5. Logline: One young princess stood at the crossroads of the founding of three nations: France, England, and Belgium. Her story, and the story of the knight she loved, has never been told – until now. The true story of a rebellious princess and a brave knight who defy the king and overcome treachery, murder, and Vikings, to build a life--and a new country--together. Opening Scene - This scene introduces the male protagonist, Baldwin, and sets him on his journey to serve the king - the father of the protagonist princess, Judith. This first scene also provides historical background necessary to understand the political climate in the ninth-century Carolingian Kingdom of Francia - all motivating factors in the antagonists' schemes. If this were a movie, this scene would take place during the opening credits. MARCH 856 - Kingdom of Francia CHAPTER 1 – BALDWIN ”IRON ARM” After the icy darkness of dreary winter, all nature echoed Baldwin's native restlessness and passion for new challenges. The swelling of buds on the trees and pushing forth of shoots emerging from the still frosty ground, whispered of endless possibilities. As he lifted his saddle pack onto the back of his palfrey, Baldwin’s heart beat faster - like the resurging sap in the long-dormant oak in the courtyard outside his window. A new life . . . his new life . . . one full of adventure called. He was ready to embrace it. Through long winter nights before the enormous stone hearth in their great hall, Baldwin’s plans had taken shape as he and his widowed mother spoke of cherished, and often humorous, memories of Baldwin’s childhood exploits. Never content with losing, Baldwin had challenged himself to master horsemanship, the lance, the halberd, the staff, and the sword. Tall and broad shouldered, by age fourteen Baldwin’s feats of strength and daring earned him the nickname “Iron Arm.” Now, at age sixteen he was ready to pledge loyalty to King Charles of Francia. His mother came into the yard to see him on his way. “You will do well, Baldwin. Learn all you can from the royal household,” she advised. “Be loyal to the king, for that is the essence of nobility. But be kind to all both high and low born, for that is the essence of goodness.” “I will, Mother,” Baldwin kissed her cheek, climbed into his saddle, and nodded at Marius who was already mounted and waiting. Marius had served his family for as long as Baldwin could remember. Belying his calm manner, Marius was a fierce fighter when necessary – essential on this journey to King Charles’ palace at Senlis. Wearing the chainmail he had inherited from his father, Baldwin appeared every inch the knight. However, thieves and rogues were well versed in the convenience of the Roman road. Two strong, well-armed men on horseback were not as tempting a target as Baldwin would have been travelling alone. Baldwin and Marius guided their palfreys through the forest north of Baldwin’s manor house toward the road they would join several miles further on at the tiny, largely abandoned trading settlement of Bruges. Following the Roman road was longer than heading directly south across country, but it had advantages. Roman engineers had designed their roads to follow the natural curve of the rivers, providing for the needs of their massive armies. Now those roads served the very people they had once conquered and offered shelter for the wayfarer by way of well-spaced monasteries or inns. Most of the Belgae, Baldwin’s people, supported King Charles over his half-brothers, Lothar I and Louis the German. The three royal brothers had been at odds with each other when the death of their father, Louis the Pious, permanently fractured the kingdom into three parts. Kings Lothar and Louis the German did not succeed in taking over Charles’ territory. Yet, with the recent death of King Lothar, Louis the German still remained a threat to King Charles’ kingdom. Increasing attacks from the north added to King Charles’ woes. Vicious raiders from Denmark made use of Francia’s extensive riverways, drawn by unprotected gold and silver furnishing Francia’s churches and monasteries. Fighting the Danes provided a perfect opportunity for a young knight to prove himself. At mid-day Baldwin and Marius gleaned bits of news and gossip from a group of knights resting by the side of the road. “Francia is quiet for now, but that will not last,” the leader of the group assured Baldwin. “Between Brittany, Louis the German, the Danes, and the rebel lords of Aquitaine, you and the other young nobles wishing to serve the king will see plenty of action before long.” “Then, we are at peace,” Baldwin concluded. “Only for now.” Laughing, the leader mounted his horse. “This kingdom has too many ambitious leaders for peace to last.” Baldwin and Marius pushed ahead, finding accommodations before nightfall in a poorly kept inn. They knew they might have to share their room, tiny as it was, with other guests, but Baldwin and Marius were glad of rest for their horses, shelter for themselves and hot stew to warm their bellies. Two other travelers joined them late in the evening. Only floor space remained, Baldwin and Marius having claimed the lone, dusty straw mattress. However, as soon as the new guests curled up - each in his own corner of the room - they began to snore. The cacophony of snort, gasp and wheeze and the sour smell of unwashed bodies, made Baldwin lie awake longer than usual. All part of the adventure, he reminded himself wryly as he too nodded off. (End of First Scene)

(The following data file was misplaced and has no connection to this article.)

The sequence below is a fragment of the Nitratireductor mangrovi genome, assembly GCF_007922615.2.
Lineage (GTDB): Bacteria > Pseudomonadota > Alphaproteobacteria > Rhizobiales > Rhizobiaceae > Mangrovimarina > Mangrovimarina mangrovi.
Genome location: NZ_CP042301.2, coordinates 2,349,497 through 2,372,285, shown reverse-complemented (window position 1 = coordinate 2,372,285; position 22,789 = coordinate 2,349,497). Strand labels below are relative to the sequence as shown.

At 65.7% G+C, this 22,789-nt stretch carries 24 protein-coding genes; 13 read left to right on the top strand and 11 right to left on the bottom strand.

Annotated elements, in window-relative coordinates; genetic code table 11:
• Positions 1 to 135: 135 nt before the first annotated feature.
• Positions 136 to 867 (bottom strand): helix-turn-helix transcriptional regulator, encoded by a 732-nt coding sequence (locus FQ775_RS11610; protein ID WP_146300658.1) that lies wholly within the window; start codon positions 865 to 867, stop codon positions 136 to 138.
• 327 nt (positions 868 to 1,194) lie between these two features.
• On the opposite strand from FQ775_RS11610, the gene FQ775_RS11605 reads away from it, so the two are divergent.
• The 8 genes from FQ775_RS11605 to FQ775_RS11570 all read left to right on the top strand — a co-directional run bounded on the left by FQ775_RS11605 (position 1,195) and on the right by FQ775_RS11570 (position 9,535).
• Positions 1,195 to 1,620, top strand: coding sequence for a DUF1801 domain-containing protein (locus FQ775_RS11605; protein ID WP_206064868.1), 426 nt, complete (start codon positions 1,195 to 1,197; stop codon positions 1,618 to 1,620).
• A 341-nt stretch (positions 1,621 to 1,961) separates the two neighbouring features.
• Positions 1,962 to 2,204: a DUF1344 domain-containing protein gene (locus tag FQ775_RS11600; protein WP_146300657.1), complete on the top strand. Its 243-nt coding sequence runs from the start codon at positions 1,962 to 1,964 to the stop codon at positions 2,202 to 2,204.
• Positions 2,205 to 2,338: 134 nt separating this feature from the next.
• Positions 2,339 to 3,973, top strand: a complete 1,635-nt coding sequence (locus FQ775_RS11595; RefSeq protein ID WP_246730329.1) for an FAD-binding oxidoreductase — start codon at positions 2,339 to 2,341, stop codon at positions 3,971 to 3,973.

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  7. The Girl of Many Crowns 1. Story Statement – Judith must find the strength to defy the powers of an empire and forge her own future. 2. Antagonistic Force – Three kings (King Charles of Francia, King Aethelwulf of Wessex and King Aethelbald of Wessex) view young Judith as a valuable pawn in their political games to attain or retain power. Each king exercises his will upon Judith – some more benignly than others. All significant choices as to what she will do, where she will live, whom she will marry or even whether or not she will bear children are taken from her. Each of the three kings is blind to, or in absolute opposition to, Judith’s need to make her own choices in life. As kings, they are accustomed to being obeyed without question. They view their world as a dangerous place where one must constantly defend one’s holdings, using any tool at hand – no matter what the cost. 3. Book Title A. The Girl of Many Crowns B. Judith of Francia, Baldwin of Flanders C. Princess, Queen and Countess 4. Genre/ Comparable work Genre: The Girl of Many Crowns is historical fiction with international appeal bringing to life the untold story of a ninth-century heroine who participated in the founding of three countries: France, England and Belgium. Comparable #1: Similar in approach and style to the television series "The Crown" The Girl of Many Crowns follows seven years in the life of a princess who becomes queen and finally a countess. It differs in time period - occurring in the ninth-century. Comparable #2: Similar to Bernard Cornwell’s The Last Kingdom series, The Girl of Many Crowns is set in the ninth century and portrays the constant danger of Viking attacks facing the kingdoms of the early medieval era. Comparable #3:: Similar to Alison Weir's Six Tudor Queens series, The Girl of Many Crowns is written with an emphasis on the political intrigue rampant throughout medieval Europe and England, with a royal female historical character as the protagonist. Judith's story is told from three viewpoints: Judith's perspective, the knight, Baldwin Iron Arm's perspective, and from the perspective of Archbishop Hincmar, political adviser to Judith's father, King Charles. 5. Hook line – A ninth-century French princess, forced into marriage by her politically-motivated father and widowed twice by age 15, and a brave knight - determined to serve his king and country – risk everything for true love in defiance of king, church and political pressure. 6. Primary Conflict – Eleven-year-old Princess Judith is raised in a secure and wealthy environment tightly controlled by her father, King Charles II of Francia. Shortly after her twelfth birthday, her father arranges her marriage to the fifty-year-old widower, Aethelwulf, King of Wessex. Judith is reluctant but obediently moves to Wessex with her aging husband. After little more than one year of marriage, King Aethelwulf, who married Judith for political advantage, dies unexpectedly. Widowed at age thirteen, Judith enjoys for the first time a taste of independence. However, instead of allowing her to return to Francia, her father insists she remain in Wessex and marry the twenty-four-year-old son of her late husband - King Aethelbald. Judith despises Aethelbald, finding him to be proud and selfish. She is conflicted between her aversion to the marriage and her duty as her father’s daughter. Judith resists the marriage by raising legal objections and using delaying tactics. Finally, she relents, and the marriage takes place. Cruel and emotionally abusive, King Aethelbald seeks to destroy Judith's will and self-esteem during their nearly two years of marriage. King Aethelbald points out to Judith that she has never been anything but a pawn -used by her father King Charles, her first husband King Aethelwulf and now by him. Judith's attempts at resistance are swiftly punished by King Aethelbald. When King Aethelbald dies unexpectedly, Judith experiences a true sense of freedom. At age sixteen, and no longer an innocent child, Judith returns to Francia and refuses to marry again for political purposes. King Charles confines Judith within his palace at Senlis until she is willing to agree to another arranged marriage. Judith's brother Louis and his companion – a knight named Baldwin Iron Arm - visit her. Judith and Baldwin fall in love and risk everything in a daring escape from the palace assisted by her brother Louis. Their flight and King Charles’ pursuit will take them to Flanders, Germany and to Rome to plead their case before the pope. Will Judith and Baldwin be captured and face separation, dismemberment, or death? Or will the young lovers succeed against all odds in defying king, church and social demands? Secondary Conflict – Baldwin Iron Arm’s sworn desire is to serve his king well and protect the king’s family. He despises treachery and the many people who betray the king. However, when Baldwin falls in love with the king’s daughter, he becomes conflicted. Does his pledge to protect the royal family include protecting the king’s daughter from her own father? Or does adherence to his oath require strict obedience to the king’s wishes? Tertiary Conflict – Since his youth, King Charles has been beset on every side by forces threatening to take his kingdom: his half-brothers; the rebel lords of Aquitaine; and the Vikings. Experience has taught him to make use of every political tool at hand, including his family. His goal is to survive from year to year, sometimes from month to month. He sees his daughter Judith as a valuable political tool and views her assertion of independence as a form of treachery and rebellion similar to that of the rebel lords of Aquitaine - who remain a constant thorn in his side. 7. Setting – The book is divided into three parts: Part I - Judith of Francia, takes place mainly in the ninth-century kingdom that becomes modern-day France. Transported by historical events within the story, Judith and Baldwin experience a wide range of settings, including battlefields, churches, roadside inns, and palaces. Part II - Judith of Wessex, encompasses Judith's time as Queen of Wessex (now, southern England) where she explores the rich culture and customs of her new kingdom, goes on hunting trips and even attends a council of the Witan at Stonehenge. Baldwin, meanwhile is caught up in intrigue and murder plots, sieges and Viking strongholds in Francia. Part III - Judith of Flanders, follows Judith's return to Francia and her escape from the palace at Senlis with the help of Baldwin. Their flight takes them to Flanders, Germany, and the Via Francigena pilgrim's road to Rome, where they will plead their cause before Pope Nicholas I.